Officials Project Possible $20 Million Shortfall For Vermont Health Connect
Vermont’s online health insurance exchange is running over budget, according to a document obtained by Vermont Public Radio.
In a “situation summary” issued on Oct. 23, key officials at Vermont Health Connect indicate that the project could run nearly $20 million over budget. The document says “there is a current shortfall of $11 million compared to what was requested in (federal) grants.” The document goes on to say that the state may incur an additional $8.5 million in expenses for which there is not yet an identified funding source.
The conclusion, according to the document, is that “the state of Vermont will need to find alternate funding to fill these shortfalls.”
Lawrence Miller, chief of health care reform for the Shumlin administration, says he’s hopeful the state won’t suffer the kind of shortfall projected in the document. And he says it’s too early to know what kind of fiscal condition the project will be in by year’s end.
"I have reasonable confidence that our federal partner would participate in covering the shortfall. There's always a chance that there would be some exposure to the state." - Lawrence Miller, Shumlin administration's chief of health care reform
If Vermont Health Connect is in the red, then Miller says he’s confident that the Centers for Medicare and Medicaid, which has provided funding for the vast majority of the nearly $100 million undertaking, will bankroll the difference.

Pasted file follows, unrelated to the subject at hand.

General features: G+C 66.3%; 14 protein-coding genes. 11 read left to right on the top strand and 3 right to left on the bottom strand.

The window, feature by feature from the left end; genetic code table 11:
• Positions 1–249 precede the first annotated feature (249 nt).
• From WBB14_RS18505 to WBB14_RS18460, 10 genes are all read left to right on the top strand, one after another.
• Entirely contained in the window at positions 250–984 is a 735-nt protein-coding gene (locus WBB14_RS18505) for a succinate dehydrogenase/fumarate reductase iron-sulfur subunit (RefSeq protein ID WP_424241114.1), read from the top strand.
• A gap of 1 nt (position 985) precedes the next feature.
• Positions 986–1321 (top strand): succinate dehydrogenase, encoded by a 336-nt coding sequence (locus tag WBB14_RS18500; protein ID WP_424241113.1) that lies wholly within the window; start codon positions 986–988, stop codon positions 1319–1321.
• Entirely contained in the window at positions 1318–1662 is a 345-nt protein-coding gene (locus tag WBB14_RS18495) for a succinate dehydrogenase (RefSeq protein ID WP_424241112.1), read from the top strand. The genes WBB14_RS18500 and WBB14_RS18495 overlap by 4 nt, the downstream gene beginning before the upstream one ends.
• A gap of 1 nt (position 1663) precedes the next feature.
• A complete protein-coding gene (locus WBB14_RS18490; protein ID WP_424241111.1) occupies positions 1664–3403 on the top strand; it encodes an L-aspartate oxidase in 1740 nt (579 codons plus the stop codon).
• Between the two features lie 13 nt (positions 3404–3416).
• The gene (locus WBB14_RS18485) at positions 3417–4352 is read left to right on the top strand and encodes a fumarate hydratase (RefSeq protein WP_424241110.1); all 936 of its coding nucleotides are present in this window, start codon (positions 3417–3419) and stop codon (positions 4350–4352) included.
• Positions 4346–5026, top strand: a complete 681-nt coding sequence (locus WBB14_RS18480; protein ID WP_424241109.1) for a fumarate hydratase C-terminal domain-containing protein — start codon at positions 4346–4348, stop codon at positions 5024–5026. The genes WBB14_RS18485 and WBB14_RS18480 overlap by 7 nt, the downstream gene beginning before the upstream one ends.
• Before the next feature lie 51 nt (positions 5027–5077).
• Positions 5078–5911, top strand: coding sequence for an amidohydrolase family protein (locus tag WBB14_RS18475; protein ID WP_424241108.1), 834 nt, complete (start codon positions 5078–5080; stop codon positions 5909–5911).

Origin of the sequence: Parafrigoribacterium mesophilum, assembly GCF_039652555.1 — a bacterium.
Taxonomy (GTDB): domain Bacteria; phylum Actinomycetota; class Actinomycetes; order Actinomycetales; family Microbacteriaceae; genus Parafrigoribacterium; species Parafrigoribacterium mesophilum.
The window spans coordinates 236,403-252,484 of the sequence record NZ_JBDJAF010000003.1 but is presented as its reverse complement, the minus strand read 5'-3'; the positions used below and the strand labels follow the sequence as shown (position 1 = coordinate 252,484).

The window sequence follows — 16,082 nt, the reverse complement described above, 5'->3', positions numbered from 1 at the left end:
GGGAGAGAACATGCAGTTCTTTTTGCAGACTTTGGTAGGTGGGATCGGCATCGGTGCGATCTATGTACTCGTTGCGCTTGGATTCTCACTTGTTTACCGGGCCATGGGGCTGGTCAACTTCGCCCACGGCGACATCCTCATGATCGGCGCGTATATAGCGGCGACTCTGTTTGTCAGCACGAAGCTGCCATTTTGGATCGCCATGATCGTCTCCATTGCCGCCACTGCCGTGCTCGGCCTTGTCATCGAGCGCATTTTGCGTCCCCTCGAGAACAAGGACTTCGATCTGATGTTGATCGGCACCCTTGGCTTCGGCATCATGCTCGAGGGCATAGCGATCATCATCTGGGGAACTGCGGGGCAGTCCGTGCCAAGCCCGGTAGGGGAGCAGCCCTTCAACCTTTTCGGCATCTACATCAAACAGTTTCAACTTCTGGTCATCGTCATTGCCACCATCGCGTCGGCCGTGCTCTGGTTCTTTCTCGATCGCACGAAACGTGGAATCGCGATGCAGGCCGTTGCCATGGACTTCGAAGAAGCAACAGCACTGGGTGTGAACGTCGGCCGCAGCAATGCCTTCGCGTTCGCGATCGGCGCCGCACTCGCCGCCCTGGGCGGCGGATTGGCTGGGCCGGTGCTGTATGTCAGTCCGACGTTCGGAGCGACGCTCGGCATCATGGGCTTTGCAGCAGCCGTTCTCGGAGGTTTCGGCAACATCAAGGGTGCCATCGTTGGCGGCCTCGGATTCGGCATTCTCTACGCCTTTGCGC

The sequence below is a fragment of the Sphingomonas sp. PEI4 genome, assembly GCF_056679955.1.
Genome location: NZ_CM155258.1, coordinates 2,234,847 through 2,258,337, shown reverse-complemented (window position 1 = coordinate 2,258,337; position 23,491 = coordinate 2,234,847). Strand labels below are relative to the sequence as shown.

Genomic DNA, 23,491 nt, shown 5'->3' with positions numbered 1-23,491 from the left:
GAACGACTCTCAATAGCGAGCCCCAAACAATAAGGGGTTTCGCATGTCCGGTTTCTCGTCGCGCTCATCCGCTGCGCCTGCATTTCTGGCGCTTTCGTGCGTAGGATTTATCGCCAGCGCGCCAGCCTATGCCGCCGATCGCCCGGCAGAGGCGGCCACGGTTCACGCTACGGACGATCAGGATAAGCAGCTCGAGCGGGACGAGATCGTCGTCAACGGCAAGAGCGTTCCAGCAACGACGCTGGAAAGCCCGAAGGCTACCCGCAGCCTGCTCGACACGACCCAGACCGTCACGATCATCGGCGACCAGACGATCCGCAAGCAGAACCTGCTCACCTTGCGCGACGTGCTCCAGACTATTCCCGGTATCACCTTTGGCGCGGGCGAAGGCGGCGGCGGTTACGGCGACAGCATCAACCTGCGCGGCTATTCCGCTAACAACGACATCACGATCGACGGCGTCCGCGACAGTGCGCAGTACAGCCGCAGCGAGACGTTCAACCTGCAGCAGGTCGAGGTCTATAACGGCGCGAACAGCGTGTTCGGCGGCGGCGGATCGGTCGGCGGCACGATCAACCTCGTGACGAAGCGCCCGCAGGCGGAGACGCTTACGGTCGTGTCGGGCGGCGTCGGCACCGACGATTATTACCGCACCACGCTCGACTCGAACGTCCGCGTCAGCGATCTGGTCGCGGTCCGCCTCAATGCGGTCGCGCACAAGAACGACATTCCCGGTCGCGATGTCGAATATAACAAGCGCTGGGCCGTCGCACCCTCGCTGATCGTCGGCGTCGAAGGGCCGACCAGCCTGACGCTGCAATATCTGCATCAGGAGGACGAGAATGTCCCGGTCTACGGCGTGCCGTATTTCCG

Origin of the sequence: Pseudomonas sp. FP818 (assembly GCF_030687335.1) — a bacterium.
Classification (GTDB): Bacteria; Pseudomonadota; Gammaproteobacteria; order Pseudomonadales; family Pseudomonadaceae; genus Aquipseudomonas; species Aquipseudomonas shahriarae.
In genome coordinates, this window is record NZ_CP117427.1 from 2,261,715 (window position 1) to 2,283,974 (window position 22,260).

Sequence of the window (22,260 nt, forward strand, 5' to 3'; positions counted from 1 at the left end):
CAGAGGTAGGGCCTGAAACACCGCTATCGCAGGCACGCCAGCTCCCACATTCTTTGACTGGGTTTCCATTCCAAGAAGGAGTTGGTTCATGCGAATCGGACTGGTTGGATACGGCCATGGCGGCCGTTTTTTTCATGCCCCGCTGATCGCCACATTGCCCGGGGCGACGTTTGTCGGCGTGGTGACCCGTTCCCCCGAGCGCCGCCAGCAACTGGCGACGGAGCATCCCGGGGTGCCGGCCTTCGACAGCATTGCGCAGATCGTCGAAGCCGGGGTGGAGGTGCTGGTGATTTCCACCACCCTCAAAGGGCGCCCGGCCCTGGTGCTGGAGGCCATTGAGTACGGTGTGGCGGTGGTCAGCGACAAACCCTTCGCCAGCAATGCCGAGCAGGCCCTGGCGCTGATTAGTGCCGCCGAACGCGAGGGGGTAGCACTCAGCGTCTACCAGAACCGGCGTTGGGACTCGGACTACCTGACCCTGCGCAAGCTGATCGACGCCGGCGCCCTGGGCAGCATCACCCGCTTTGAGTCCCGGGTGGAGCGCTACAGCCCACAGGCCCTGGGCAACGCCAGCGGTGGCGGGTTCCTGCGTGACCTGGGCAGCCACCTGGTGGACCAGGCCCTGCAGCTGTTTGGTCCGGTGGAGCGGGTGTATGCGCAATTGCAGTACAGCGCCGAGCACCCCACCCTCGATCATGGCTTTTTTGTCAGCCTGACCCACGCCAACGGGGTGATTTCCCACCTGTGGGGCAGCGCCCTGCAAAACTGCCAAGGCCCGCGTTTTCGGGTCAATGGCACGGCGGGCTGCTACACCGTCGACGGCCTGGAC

“I have reasonable confidence that our federal partner would participate in covering the shortfall,” Miller said Friday. “There’s always a chance that there would be some exposure to the state.”
If the federal government doesn’t grant the new funding request, Miller says, then the state will have to figure out on its own how to reconcile the fiscal imbalance. Miller says it’s possible the state could find savings elsewhere within the Agency of Human Services, and credit the funds to Vermont Health Connect.
He says the annual budget-adjustment process – that’s where departments running mid-year deficits ask lawmakers for additional funding – could also be used to cover Vermont Health Connect’s financial obligations.
Miller says he expects to have a better grasp on the financial picture in January.
Vermont Health Connect has been plagued with technological and managerial problems since its rollout last year. Those problems have led to some high-cost fixes – including the multi-million contracts with new contractors – that weren’t part of Vermont Health Connect’s initial budget projections.
The Vermont Health Connect site has been taken offline as the state’s latest contractor, a firm called Optum, works to repair security features on the site.
More than 100,000 Vermonters get their coverage through Vermont Health Connect. Miller says the state aims to have the site up and running again by Nov. 15, when VHC customers will begin re-enrolling for insurance policies.